I also appreciated being asked whether I wanted to install a whole lot of additional Samsung apps during setup - that reduced duplication and meant it didn't feel like I was bombarded with bloatware.
It's got a decent battery too, at 11,200 mAh. That's going to get you through a day of non-stop use or multiple days of more gentle usage. It's about the standard I'd expect of any decent tablet these days.
I also found the front-facing camera to be good quality. There's a 13MP and 6MP on the rear, but I can't ever imagine using those.
The 12MP lens on the front takes good selfies and worked absolutely fine in videoconferences I joined.
There are two Wi-Fi options in Aotearoa, a 128GB option with 8GB of RAM for $1949 or $2149 if you want an extra 4GB of RAM and 256GB of onboard storage.
If you want 5G connectivity? Then that's another $150 on top. That puts these tablets firmly in the 'premium' range.
They're also taking a leaf out of Apple's playbook by charging an eye-watering $549 for a case with a keyboard so you can use it more like a laptop.
With the cost of living as it is right now - with households struggling, mortgages increasing and inflation spiking - that's a lot of cash to have to fork out.
Oh, and while it supports fast charging there's only a USB-C cable in the box. Yep, that fast charger is going to cost you extra too.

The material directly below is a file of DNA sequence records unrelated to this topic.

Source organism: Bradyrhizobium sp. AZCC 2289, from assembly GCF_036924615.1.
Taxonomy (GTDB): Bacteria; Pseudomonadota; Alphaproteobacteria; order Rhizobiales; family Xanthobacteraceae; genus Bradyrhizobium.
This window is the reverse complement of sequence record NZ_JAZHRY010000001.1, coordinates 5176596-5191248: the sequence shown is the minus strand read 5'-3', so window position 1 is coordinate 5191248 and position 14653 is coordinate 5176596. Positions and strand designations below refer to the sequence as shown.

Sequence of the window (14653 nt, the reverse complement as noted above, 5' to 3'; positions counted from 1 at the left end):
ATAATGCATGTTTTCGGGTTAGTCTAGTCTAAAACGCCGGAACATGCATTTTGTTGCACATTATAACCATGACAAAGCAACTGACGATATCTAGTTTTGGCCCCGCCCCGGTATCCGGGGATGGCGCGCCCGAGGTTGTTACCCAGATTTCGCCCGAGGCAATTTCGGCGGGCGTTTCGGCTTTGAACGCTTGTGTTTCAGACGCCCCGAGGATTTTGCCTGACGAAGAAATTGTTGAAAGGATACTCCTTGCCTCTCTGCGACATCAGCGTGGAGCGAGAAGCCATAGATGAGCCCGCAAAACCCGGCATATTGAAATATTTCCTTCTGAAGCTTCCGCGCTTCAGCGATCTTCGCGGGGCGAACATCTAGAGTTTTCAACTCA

As someone who spends a fair amount of time on an iPad, the Android/Samsung OS combination also feels slightly less mature on a tablet than it does on the company's phones.
While the most popular apps worked well on the big screen - think Netflix and some of the more popular games - that's not true across all productivity apps.
Slack, for example, doesn't have a tablet app on Android, so the mobile app is stretched out to fit the screen. It's not a great experience.
That's worth bearing in mind, depending on your use case.
Finally there's a notch hosting the front-facing camera. How noticeable is it? I only saw it when I was taking photographs. It simply didn't register for me any earlier, but that's not going to be true for everyone.
With its high price and large size, there's no question the Tab S8 Ultra isn't for everyone. For the biggest spec available in New Zealand, complete with keyboard, you're looking at nearly $3000. Ouch.
But there's something irresistible about it, nonetheless.
The OLED screen is simply gorgeous for watching, playing and reading on - and given that's how I spend most of my downtime, it's right in my sweet spot.
The S Pen experience is fantastic too. If you're creative and a stylus is something you use or need then it's right up there with the best on the market.
How much did I enjoy using it? I almost cried putting it back in its box to return and the courier had to practically wrestle it out of my hands. That's how much.
If you don't need the 14.6-inch screen then the standard Tab S8 or S8 Plus might be better options for you, but now that I've used the larger size I can't imagine going back.
Unfortunately the exceptional bundles that were available - including a free Galaxy Watch 4 and free Super Fast Wireless Charger Duo - disappeared from the Samsung website as I wrote this review so it's not quite as attractive a buy as it was.
Still, I can't see it being long until my credit card gets a good hammering and I welcome this beauty into the family.
If you're a Samsung or Android fan then I suspect you'll love it too.
Newshub was supplied with a Samsung Galaxy Tab S8 Ultra for this review.